Prices Jumping – Yet Again – Across San Francisco

The San Francisco real estate market grew increasingly frenzied as the first quarter of 2014 progressed, leading to another surge in home prices in virtually every neighborhood in the city. The high-demand/ extremely-low-inventory/ competitive-bidding situation is similar to what occurred first in spring 2012 and then, to an even higher degree, in spring 2013. After the market seemed to stabilize in the second half of last year, we didn’t expect to see it turn this fierce in early 2014, but right now it appears to be every bit as ferocious as last spring’s.

Of major metro areas, the new Gallup-Healthways survey ranked SF-Oakland second in the nation (behind San Jose-Santa Clara) on their index for “well-being.” Though already the second most densely populated city in the country (after NYC), San Francisco simply has many more people wanting to live here than there are homes available to rent or buy.

Sales over Asking Price
The heated competition for new listings coming on market has resulted in an astounding percentage of sales occurring above, and often far above, list price.

This chart below breaks down, by neighborhood, the average sales price to list price percentage for the 90% of homes selling without price reductions. Of the areas assessed, Bernal Heights came out on top with sales prices averaging an incredible 21% over list prices over the past 2 months.



Median Sales Price Spikes
Typically, the first quarter of the year does not show a dramatic increase in median sales prices over the previous quarter – in fact, a decline is not unusual due to holiday market dynamics. But the first quarter of 2014 saw large spikes in median prices for both single family homes (houses) and, especially, condos in San Francisco.
This next chart is a look at quarterly median price appreciation over the past 3 years.



Longer-term trends: While virtually the whole country has been experiencing a large market rebound, San Francisco, because of our particular economic circumstances, is generally outperforming almost every other market area. The big exception is Silicon Valley, whose high appreciation rate is being driven by many of the same employment and demographic causes.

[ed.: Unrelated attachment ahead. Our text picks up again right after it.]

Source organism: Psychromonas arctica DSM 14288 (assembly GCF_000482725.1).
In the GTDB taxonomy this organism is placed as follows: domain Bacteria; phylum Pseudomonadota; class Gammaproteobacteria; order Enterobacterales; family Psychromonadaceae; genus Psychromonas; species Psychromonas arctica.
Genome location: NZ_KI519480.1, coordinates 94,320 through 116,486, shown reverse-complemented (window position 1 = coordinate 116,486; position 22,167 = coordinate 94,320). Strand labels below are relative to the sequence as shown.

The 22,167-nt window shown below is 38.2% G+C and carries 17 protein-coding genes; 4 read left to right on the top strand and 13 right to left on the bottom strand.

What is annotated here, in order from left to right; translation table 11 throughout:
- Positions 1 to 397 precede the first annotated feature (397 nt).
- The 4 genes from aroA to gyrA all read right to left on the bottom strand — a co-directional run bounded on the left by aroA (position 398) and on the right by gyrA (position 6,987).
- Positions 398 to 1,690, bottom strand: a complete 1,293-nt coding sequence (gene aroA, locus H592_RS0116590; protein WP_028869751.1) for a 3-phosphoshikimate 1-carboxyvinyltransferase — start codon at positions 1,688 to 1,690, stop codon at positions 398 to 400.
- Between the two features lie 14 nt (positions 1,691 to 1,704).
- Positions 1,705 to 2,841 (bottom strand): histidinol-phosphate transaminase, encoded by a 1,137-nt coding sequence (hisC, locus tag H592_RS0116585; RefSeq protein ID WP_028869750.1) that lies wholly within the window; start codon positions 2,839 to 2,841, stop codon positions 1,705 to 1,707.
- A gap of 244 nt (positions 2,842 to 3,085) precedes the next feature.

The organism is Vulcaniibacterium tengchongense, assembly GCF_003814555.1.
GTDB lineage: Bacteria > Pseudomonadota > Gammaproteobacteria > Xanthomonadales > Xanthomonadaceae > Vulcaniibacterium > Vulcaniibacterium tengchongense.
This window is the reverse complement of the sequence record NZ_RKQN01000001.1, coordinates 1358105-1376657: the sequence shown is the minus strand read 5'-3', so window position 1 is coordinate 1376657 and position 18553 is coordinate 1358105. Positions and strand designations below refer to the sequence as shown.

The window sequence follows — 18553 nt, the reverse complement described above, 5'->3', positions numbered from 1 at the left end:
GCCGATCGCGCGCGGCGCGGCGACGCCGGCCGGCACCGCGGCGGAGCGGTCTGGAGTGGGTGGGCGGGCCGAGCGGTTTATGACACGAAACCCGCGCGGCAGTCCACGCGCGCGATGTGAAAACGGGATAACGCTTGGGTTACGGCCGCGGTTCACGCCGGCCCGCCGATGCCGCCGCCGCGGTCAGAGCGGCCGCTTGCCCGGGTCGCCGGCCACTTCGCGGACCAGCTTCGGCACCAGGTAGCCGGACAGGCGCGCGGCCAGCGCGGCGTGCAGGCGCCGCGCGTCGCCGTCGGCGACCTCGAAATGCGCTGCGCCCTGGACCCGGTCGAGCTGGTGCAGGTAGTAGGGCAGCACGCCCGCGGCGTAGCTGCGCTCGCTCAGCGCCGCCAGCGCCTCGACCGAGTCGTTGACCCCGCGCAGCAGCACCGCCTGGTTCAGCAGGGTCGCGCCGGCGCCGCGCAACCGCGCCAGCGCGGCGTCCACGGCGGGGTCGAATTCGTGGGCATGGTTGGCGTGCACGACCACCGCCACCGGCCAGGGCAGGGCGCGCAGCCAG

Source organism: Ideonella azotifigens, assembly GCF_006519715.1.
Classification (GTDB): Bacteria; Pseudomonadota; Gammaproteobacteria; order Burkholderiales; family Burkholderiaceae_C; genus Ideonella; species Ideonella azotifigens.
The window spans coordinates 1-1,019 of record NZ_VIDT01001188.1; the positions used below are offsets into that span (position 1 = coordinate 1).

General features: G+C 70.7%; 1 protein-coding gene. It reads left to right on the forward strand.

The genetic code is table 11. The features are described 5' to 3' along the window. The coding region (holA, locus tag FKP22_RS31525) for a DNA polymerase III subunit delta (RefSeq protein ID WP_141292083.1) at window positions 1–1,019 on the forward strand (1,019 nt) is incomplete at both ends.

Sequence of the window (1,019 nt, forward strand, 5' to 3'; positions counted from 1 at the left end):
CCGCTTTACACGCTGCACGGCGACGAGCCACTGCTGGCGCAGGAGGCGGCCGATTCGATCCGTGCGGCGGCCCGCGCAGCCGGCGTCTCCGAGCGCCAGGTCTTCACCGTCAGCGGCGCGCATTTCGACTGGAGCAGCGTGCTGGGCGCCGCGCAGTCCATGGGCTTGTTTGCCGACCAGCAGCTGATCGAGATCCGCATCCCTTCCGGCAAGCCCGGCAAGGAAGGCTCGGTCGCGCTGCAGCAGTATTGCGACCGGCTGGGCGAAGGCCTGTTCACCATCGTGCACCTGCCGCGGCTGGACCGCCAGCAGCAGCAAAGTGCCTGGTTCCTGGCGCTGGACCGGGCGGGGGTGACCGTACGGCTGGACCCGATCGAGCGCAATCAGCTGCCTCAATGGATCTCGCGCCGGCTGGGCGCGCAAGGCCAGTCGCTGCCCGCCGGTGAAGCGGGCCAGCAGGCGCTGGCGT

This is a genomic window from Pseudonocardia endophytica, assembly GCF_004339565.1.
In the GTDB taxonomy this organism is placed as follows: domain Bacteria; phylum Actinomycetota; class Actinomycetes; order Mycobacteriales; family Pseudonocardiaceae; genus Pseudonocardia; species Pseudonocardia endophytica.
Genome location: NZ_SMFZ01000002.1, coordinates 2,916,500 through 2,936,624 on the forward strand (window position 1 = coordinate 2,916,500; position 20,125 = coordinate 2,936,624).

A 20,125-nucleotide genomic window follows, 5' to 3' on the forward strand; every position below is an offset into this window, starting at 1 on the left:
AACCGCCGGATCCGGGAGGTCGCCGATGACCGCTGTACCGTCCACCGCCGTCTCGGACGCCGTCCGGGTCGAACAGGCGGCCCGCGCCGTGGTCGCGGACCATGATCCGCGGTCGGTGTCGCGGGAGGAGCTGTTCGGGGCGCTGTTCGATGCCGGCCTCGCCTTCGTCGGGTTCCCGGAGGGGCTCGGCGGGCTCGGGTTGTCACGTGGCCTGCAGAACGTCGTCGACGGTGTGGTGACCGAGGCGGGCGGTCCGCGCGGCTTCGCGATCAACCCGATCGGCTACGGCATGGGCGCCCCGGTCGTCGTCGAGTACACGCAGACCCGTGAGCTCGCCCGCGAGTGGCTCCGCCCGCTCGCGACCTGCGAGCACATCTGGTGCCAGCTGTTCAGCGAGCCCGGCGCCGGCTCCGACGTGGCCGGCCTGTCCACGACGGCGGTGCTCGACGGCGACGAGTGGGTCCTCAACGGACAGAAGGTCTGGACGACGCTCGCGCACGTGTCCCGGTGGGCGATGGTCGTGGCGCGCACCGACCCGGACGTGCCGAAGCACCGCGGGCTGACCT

Far Too Little Inventory
When the market recovery began in earnest in early 2012, there were complaints of a shortage in inventory. In 2013, the market grew even more heated and supply declined further to what felt like desperately low levels. Now in 2014, amid no lessening of demand that we perceive, the supply of SF homes available to purchase has dropped again.

There are increasing numbers of new-construction housing units coming on market – and many more being planned and built – but so far they’re being snapped up, at very high prices, without noticeably altering the supply and demand dynamic.



Listings Selling Faster than Ever



San Francisco Neighborhood Snapshots
We updated analyses for a number of city neighborhoods with enough sales for quarterly data to be meaningful. In every district we looked at, there were significant spikes in median sales prices and/or average dollar per square foot values in the quarter just ended.
Below are two samples, but our full collection of long-term neighborhood analyses can be found here (some updated through the first quarter, others through the end of 2013):San Francisco Neighborhood Values







Affordability by Neighborhood
We broke the city down by neighborhood according to the number of house and condo sales in each price segment. Of course, in a generally appreciating market, these prices continue to move upward en masse. Below are 3 analyses from our 11-chart report, which can be found in its entirety here:Where Can I Afford to Buy in San Francisco






Please call or email if you have any questions or comments regarding these analyses.